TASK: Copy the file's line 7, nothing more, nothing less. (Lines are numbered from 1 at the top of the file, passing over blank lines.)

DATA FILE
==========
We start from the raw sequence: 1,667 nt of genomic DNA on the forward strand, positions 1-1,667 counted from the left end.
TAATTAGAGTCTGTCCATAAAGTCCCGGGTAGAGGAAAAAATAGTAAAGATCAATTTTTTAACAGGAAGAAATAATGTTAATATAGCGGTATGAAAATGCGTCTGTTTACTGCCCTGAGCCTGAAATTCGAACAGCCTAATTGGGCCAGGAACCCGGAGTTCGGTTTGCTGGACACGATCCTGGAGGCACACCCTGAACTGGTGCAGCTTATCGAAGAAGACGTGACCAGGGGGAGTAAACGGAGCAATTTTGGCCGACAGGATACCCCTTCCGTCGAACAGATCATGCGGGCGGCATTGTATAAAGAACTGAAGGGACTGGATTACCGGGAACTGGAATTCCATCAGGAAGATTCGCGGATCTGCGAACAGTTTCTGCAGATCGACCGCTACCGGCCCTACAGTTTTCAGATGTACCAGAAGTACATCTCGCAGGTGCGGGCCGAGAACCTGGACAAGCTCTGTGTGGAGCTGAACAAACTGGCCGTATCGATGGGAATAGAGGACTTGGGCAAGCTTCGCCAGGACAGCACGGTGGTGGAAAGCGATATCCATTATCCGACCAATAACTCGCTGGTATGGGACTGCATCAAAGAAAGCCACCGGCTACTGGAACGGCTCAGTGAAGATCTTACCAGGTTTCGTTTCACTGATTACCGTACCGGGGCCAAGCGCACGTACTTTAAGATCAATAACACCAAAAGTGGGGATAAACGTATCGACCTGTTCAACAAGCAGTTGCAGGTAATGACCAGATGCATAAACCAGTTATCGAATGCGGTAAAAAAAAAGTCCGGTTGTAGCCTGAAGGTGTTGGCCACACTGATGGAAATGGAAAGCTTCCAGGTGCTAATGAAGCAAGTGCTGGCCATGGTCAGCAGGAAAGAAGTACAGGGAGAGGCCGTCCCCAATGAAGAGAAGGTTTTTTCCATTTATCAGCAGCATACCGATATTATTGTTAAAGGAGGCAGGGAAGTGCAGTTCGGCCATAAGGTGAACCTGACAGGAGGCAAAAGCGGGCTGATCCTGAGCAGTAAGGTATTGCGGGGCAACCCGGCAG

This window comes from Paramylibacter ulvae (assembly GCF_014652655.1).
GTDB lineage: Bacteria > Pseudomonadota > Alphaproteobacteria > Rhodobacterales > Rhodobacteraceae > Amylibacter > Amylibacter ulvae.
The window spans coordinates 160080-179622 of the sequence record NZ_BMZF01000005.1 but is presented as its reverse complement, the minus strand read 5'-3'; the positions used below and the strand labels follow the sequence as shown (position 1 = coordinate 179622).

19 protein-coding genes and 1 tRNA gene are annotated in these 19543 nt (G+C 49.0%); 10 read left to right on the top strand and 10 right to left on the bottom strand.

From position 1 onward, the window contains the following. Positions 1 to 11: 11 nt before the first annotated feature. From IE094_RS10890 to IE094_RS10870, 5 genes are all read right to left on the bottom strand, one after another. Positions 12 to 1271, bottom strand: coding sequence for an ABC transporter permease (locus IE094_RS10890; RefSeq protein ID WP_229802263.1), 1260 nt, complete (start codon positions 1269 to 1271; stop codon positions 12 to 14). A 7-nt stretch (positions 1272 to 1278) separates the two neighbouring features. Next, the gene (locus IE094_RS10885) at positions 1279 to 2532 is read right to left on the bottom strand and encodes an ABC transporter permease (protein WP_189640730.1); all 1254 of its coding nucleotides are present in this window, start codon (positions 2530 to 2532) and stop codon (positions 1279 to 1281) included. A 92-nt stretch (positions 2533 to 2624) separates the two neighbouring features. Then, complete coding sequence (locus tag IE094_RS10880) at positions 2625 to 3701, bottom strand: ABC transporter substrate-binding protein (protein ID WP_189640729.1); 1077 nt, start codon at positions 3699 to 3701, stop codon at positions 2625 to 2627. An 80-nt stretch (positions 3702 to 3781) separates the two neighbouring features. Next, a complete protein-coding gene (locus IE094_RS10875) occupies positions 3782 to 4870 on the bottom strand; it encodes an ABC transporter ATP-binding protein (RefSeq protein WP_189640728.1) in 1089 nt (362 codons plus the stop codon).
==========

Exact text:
From position 1 onward, the window contains the following. Positions 1 to 11: 11 nt before the first annotated feature. From IE094_RS10890 to IE094_RS10870, 5 genes are all read right to left on the bottom strand, one after another. Positions 12 to 1271, bottom strand: coding sequence for an ABC transporter permease (locus IE094_RS10890; RefSeq protein ID WP_229802263.1), 1260 nt, complete (start codon positions 1269 to 1271; stop codon positions 12 to 14). A 7-nt stretch (positions 1272 to 1278) separates the two neighbouring features. Next, the gene (locus IE094_RS10885) at positions 1279 to 2532 is read right to left on the bottom strand and encodes an ABC transporter permease (protein WP_189640730.1); all 1254 of its coding nucleotides are present in this window, start codon (positions 2530 to 2532) and stop codon (positions 1279 to 1281) included. A 92-nt stretch (positions 2533 to 2624) separates the two neighbouring features. Then, complete coding sequence (locus tag IE094_RS10880) at positions 2625 to 3701, bottom strand: ABC transporter substrate-binding protein (protein ID WP_189640729.1); 1077 nt, start codon at positions 3699 to 3701, stop codon at positions 2625 to 2627. An 80-nt stretch (positions 3702 to 3781) separates the two neighbouring features. Next, a complete protein-coding gene (locus IE094_RS10875) occupies positions 3782 to 4870 on the bottom strand; it encodes an ABC transporter ATP-binding protein (RefSeq protein WP_189640728.1) in 1089 nt (362 codons plus the stop codon).